“DNA Origami” Utilized by MIT Engineers to Determine Vaccine Design Guidelines

Folding DNA Virus Structure

By folding DNA right into a virus-like construction, MIT researchers have designed HIV-like particles that provoke a robust immune response from human immune cells grown in a lab dish. Credit score: Courtesy of the researchers, edited by MIT Information

In lab exams, virus-like DNA buildings coated with viral proteins provoke a robust immune response in human B cells.

By folding DNA right into a virus-like construction, MIT researchers have designed HIV-like particles that provoke a robust immune response from human immune cells grown in a lab dish. Such particles would possibly ultimately be used as an HIV vaccine.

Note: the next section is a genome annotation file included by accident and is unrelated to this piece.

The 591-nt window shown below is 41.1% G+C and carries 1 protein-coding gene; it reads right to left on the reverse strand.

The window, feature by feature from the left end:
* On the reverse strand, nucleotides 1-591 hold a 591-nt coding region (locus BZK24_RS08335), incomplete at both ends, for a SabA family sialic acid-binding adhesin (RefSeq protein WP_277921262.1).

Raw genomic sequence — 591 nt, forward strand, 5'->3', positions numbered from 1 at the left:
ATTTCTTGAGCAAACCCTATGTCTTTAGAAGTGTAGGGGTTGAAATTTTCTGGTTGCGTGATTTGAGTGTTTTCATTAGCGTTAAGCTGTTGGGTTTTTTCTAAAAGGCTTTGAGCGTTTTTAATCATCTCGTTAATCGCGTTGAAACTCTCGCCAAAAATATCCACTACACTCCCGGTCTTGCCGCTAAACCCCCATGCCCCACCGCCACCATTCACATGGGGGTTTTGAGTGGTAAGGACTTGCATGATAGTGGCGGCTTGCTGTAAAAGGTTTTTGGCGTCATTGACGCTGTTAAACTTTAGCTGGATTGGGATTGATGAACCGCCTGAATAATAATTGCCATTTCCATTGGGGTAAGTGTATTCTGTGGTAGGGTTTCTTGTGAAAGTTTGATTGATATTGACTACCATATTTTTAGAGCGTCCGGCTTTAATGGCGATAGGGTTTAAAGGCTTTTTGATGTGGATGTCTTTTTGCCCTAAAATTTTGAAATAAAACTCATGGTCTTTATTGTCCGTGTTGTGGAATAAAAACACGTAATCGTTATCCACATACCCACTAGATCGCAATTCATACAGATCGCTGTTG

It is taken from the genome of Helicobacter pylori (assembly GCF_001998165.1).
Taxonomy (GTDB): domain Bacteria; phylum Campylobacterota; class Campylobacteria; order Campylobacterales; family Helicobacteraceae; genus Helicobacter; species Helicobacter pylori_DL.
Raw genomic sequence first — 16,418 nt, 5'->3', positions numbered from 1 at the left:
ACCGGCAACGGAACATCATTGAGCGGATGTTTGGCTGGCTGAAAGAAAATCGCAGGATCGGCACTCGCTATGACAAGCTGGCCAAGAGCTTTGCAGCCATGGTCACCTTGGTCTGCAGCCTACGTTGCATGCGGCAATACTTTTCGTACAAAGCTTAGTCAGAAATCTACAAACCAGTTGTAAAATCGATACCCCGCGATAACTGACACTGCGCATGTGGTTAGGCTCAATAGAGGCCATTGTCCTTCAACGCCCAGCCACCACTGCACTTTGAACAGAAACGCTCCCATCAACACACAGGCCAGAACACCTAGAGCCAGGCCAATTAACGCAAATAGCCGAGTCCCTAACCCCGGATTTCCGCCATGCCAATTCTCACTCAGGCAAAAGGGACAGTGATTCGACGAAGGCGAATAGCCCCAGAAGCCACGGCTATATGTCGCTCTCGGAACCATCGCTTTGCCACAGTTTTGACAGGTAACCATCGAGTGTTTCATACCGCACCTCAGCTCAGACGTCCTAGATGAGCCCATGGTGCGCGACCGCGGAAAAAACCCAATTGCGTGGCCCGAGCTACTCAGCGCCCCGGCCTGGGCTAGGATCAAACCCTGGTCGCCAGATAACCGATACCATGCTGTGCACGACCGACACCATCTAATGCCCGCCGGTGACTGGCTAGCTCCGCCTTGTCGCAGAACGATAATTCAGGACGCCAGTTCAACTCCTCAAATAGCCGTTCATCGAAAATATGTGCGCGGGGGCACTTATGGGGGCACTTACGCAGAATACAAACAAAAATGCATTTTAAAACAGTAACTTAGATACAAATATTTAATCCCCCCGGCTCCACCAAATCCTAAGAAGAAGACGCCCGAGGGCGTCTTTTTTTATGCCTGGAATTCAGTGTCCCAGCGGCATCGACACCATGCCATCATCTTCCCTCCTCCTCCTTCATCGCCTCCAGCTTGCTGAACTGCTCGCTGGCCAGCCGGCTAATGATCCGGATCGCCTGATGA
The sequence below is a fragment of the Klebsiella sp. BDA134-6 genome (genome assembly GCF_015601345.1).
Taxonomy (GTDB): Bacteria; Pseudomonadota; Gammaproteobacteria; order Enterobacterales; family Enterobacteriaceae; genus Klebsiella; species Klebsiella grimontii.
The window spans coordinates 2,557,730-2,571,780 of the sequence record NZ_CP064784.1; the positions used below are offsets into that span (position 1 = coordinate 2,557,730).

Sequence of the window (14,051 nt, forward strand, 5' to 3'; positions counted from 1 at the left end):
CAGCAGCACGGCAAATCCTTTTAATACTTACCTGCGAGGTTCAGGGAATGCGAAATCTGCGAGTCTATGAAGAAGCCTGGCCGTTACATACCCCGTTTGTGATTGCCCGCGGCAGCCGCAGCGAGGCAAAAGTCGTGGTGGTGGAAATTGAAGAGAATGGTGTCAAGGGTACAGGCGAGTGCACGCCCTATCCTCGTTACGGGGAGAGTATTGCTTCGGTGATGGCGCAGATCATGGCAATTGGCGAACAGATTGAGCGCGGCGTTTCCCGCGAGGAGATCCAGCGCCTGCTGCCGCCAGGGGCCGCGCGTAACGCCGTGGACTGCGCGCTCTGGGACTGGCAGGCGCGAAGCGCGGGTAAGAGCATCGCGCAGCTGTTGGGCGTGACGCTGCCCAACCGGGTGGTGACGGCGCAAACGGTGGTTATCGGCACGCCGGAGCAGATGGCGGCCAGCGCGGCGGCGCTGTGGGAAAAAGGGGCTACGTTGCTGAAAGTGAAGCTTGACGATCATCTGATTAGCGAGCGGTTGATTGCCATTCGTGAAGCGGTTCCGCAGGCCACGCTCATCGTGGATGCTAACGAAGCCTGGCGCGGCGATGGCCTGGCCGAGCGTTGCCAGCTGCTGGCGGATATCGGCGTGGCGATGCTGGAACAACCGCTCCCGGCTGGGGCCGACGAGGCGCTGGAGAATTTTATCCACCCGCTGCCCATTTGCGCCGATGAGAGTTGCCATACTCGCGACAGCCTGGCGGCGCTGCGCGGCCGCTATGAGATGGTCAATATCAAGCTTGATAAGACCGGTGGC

The DNA particles, which carefully mimic the dimensions and form of viruses, are coated with HIV proteins, or antigens, organized in exact patterns designed to impress a robust immune response. The researchers at the moment are engaged on adapting this strategy to develop a possible vaccine for SARS-CoV-2, they usually anticipate it might work for all kinds of viral illnesses.

“The rough design rules that are starting to come out of this work should be generically applicable across disease antigens and diseases,” says Darrell Irvine, who’s the Underwood-Prescott Professor with appointments within the departments of Organic Engineering and Supplies Science and Engineering; an affiliate director of MIT’s Koch Institute for Integrative Most cancers Analysis; and a member of the Ragon Institute of MGH, MIT, and Harvard.